Early yesterday morning I went to get a haircut. Normally I’d take the bus home, but I figured I would walk, because it was a nice day- and more importantly, I had Pokemon to catch.
As I was walking past Whitworth Park in South Manchester, my keen Pokemon-trainer senses spotted something.
Was it another Pidgeot? A rare grass Pokemon? A Pikachu, finally?
No. It was a magpie. It was lying on its back, twitching, gasping, and blinking furiously.
I stopped, unsure of what to do. I could leave it alone, leave it to die, and carry on home. But would that suffering magpie plague my thoughts? Would I be able to sleep knowing I had abandoned it?
There were some road-workers nearby, chatting about football. I approached them, full of the confidence that only a new haircut can bring.
“Could I ask a favour -and feel free to tell me to f*ck off here- but there’s a dying magpie over there, could I borrow a shovel and put it out of its misery?”
They looked back and forth between each other, unsure if I was joking.
“I’m just not sure if I can leave it there.”
“Would it keep you up at night?” He was joking, but there was nothing mean about it.
“Yeah.” The ridiculousness of the situation burst upon me. “Bloody lovely day for it, isn’t it?” Everybody chuckled, and the first worker handed me his shovel. A huge thing, used for splitting tough ground near pavements.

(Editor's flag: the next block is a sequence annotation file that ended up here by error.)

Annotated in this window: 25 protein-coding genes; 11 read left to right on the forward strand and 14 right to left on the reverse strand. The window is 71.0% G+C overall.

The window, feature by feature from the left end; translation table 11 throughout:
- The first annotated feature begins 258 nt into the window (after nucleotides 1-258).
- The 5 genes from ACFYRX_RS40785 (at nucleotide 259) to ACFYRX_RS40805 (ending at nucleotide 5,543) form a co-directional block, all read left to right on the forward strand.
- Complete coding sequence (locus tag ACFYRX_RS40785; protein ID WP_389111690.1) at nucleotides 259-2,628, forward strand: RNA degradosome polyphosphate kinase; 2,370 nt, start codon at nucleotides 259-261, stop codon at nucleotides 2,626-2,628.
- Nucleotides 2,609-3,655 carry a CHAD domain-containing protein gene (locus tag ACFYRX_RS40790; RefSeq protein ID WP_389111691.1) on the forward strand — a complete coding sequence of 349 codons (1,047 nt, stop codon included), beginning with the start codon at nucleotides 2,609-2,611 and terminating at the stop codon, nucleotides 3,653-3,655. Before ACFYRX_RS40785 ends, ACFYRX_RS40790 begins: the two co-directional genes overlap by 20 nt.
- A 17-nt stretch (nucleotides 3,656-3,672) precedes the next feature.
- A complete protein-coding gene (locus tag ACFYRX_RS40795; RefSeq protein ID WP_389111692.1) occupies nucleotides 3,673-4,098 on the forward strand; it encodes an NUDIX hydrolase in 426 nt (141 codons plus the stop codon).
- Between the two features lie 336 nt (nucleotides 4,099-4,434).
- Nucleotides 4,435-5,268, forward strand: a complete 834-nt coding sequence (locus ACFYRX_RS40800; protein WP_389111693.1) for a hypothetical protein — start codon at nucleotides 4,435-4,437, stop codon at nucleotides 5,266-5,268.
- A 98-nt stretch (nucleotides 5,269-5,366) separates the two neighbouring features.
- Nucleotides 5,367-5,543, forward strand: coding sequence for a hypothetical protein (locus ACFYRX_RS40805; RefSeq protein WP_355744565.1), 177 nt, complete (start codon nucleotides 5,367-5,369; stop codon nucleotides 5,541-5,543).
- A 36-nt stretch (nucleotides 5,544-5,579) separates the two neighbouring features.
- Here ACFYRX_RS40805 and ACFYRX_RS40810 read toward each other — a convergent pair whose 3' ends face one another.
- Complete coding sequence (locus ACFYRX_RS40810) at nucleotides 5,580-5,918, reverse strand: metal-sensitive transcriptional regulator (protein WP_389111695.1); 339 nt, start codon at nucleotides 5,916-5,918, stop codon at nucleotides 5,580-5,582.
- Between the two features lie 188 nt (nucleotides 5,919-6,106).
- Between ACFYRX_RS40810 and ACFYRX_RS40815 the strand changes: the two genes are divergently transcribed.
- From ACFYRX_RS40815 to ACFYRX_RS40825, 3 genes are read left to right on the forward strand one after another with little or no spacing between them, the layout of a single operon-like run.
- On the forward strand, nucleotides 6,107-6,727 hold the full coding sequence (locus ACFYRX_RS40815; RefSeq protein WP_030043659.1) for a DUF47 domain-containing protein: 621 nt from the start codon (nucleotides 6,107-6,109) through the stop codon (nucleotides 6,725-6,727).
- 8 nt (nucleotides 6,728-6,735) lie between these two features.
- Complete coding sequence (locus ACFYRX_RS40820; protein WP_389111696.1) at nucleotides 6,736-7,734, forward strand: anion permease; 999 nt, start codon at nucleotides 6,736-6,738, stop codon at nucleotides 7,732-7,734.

It was bloody heavy.
“Maybe a normal shovel, yeah mate?” He pointed to their pile of tools. I nodded, and picked up a smaller shovel, the kind that anyone might use in their garden, and headed back to the magpie.
This was suddenly very real.
It had been a (morally) nice idea up until now, but now it was a real thing. I was going to put a dying animal out of its misery. I was going to kill a magpie with a shovel. Had I ever killed anything with my hands, except the occasional spider? Probably not.
I stood over the magpie, shovel in both hands, read to plunge the edge of the shovel blade into the magpie’s neck.
Just before I did, there was a voice.
“Maybe not there mate, maybe scoop him up and do it in the garden?”
Good idea. There would probably be blood.
Gingerly I slid the shovel under the magpie, apologising in a reassuring whisper as I did.
The magpie stood up.
It leapt off the shovel, ran around in a hobbling circle, then ran under the railings and into the park, turning defiantly and hissing at me through a wide open beak like a hard-to-catch Spearow.
It was fine.
It scuttled under a bush and was gone.
I returned the shovel to the workers, thanked them, and we wished each other a nice day as we fell apart with chuckles and grins.
I’d almost prematurely euthanized a perfectly healthy (if somewhat odd) magpie, stopped only by the last minute concern of a workman worried about getting blood on the pavement.
All because of Pokemon Go.